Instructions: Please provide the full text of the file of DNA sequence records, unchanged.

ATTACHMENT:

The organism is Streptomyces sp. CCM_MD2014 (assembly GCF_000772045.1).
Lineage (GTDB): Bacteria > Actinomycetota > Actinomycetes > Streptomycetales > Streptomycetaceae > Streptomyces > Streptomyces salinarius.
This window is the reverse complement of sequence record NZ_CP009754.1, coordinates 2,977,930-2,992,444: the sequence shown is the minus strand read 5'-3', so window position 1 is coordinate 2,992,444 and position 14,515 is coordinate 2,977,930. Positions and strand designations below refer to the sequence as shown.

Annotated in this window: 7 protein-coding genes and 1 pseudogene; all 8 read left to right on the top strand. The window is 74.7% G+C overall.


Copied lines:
The organism is Streptomyces sp. CCM_MD2014 (assembly GCF_000772045.1).
Lineage (GTDB): Bacteria > Actinomycetota > Actinomycetes > Streptomycetales > Streptomycetaceae > Streptomyces > Streptomyces salinarius.
This window is the reverse complement of sequence record NZ_CP009754.1, coordinates 2,977,930-2,992,444: the sequence shown is the minus strand read 5'-3', so window position 1 is coordinate 2,992,444 and position 14,515 is coordinate 2,977,930. Positions and strand designations below refer to the sequence as shown.

Annotated in this window: 7 protein-coding genes and 1 pseudogene; all 8 read left to right on the top strand. The window is 74.7% G+C overall.